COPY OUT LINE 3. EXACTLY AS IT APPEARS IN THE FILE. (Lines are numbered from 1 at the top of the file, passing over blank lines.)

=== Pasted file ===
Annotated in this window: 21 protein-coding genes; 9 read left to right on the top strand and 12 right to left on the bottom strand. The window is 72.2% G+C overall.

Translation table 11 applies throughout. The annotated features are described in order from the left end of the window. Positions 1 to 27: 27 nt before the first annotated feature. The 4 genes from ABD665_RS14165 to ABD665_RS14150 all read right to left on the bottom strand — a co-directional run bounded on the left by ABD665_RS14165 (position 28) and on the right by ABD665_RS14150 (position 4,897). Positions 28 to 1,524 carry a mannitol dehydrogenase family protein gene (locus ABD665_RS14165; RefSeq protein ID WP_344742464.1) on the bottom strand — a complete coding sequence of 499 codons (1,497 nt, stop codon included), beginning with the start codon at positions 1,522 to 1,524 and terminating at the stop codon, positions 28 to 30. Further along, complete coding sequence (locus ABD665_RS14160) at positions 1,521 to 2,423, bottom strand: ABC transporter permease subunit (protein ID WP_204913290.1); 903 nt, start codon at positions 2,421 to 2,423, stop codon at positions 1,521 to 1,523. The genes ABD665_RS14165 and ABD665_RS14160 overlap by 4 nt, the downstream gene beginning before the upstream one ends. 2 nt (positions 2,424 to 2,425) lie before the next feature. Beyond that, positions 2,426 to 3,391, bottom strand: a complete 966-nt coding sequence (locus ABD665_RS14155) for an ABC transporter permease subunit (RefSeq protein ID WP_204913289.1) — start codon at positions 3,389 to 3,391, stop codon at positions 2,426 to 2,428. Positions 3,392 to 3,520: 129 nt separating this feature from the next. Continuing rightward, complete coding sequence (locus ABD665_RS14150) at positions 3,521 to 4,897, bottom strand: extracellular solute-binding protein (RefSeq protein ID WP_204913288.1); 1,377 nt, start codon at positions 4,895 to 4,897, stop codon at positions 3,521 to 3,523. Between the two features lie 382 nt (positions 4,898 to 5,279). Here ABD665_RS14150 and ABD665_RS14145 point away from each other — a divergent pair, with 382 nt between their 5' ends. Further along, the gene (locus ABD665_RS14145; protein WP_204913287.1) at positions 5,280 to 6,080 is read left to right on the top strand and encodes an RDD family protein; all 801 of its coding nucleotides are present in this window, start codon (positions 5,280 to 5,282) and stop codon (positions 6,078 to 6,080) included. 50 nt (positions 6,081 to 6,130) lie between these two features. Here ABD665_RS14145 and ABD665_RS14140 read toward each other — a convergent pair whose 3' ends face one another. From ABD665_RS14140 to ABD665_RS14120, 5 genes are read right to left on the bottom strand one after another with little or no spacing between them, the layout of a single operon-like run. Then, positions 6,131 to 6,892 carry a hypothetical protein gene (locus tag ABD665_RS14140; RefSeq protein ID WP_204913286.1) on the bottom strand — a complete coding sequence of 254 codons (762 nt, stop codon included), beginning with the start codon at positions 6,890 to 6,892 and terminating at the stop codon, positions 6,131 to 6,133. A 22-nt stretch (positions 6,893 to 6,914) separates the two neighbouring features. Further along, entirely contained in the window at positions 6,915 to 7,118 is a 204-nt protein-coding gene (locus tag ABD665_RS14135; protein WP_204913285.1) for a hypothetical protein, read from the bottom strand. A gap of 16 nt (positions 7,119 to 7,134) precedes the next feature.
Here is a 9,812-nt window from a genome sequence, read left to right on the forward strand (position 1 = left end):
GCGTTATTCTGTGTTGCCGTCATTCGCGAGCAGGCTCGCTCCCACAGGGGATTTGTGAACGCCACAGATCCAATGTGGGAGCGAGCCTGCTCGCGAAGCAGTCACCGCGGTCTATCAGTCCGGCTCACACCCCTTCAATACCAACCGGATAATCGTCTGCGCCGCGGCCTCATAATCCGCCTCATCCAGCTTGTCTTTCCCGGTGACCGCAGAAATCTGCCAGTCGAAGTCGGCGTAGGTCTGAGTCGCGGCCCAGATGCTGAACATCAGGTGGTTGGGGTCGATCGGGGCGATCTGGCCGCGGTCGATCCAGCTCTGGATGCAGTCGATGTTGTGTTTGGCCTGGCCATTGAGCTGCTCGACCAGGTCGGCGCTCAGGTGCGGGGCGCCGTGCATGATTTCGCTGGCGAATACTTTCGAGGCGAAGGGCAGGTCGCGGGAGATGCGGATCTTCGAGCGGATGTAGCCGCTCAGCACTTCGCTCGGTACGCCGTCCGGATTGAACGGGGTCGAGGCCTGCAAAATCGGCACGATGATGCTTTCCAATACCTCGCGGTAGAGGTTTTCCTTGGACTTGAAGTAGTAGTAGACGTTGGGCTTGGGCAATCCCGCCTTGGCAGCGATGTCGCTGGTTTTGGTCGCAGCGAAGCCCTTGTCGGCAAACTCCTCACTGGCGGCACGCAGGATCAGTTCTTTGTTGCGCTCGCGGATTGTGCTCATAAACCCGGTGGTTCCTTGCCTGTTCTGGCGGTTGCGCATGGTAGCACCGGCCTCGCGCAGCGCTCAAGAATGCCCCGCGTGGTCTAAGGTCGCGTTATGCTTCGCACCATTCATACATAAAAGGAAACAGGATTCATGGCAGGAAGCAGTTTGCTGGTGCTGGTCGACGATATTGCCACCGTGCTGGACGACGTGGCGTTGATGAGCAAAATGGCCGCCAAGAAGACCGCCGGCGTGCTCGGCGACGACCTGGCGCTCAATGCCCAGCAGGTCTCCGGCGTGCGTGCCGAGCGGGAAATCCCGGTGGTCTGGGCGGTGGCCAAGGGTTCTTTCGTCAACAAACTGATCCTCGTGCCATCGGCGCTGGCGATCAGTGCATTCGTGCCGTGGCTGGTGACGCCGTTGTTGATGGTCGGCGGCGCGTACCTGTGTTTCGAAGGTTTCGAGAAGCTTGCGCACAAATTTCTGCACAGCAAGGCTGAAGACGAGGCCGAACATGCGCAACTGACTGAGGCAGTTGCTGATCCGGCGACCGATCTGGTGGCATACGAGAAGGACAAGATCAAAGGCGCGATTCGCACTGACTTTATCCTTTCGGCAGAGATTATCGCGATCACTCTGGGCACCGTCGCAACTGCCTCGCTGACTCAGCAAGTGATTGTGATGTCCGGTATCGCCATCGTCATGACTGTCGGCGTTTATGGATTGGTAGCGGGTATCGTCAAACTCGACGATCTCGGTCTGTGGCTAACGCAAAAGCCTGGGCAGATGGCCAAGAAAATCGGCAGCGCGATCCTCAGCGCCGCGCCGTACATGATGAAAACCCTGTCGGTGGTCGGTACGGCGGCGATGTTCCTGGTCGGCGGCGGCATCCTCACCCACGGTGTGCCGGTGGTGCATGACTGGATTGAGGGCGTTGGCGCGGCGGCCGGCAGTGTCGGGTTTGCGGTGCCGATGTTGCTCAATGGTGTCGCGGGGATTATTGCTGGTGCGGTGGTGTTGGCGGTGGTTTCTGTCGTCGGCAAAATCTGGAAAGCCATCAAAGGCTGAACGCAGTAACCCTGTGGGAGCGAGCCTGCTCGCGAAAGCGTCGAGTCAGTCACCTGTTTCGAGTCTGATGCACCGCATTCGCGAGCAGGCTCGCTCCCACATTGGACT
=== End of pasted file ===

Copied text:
Here is a 9,812-nt window from a genome sequence, read left to right on the forward strand (position 1 = left end):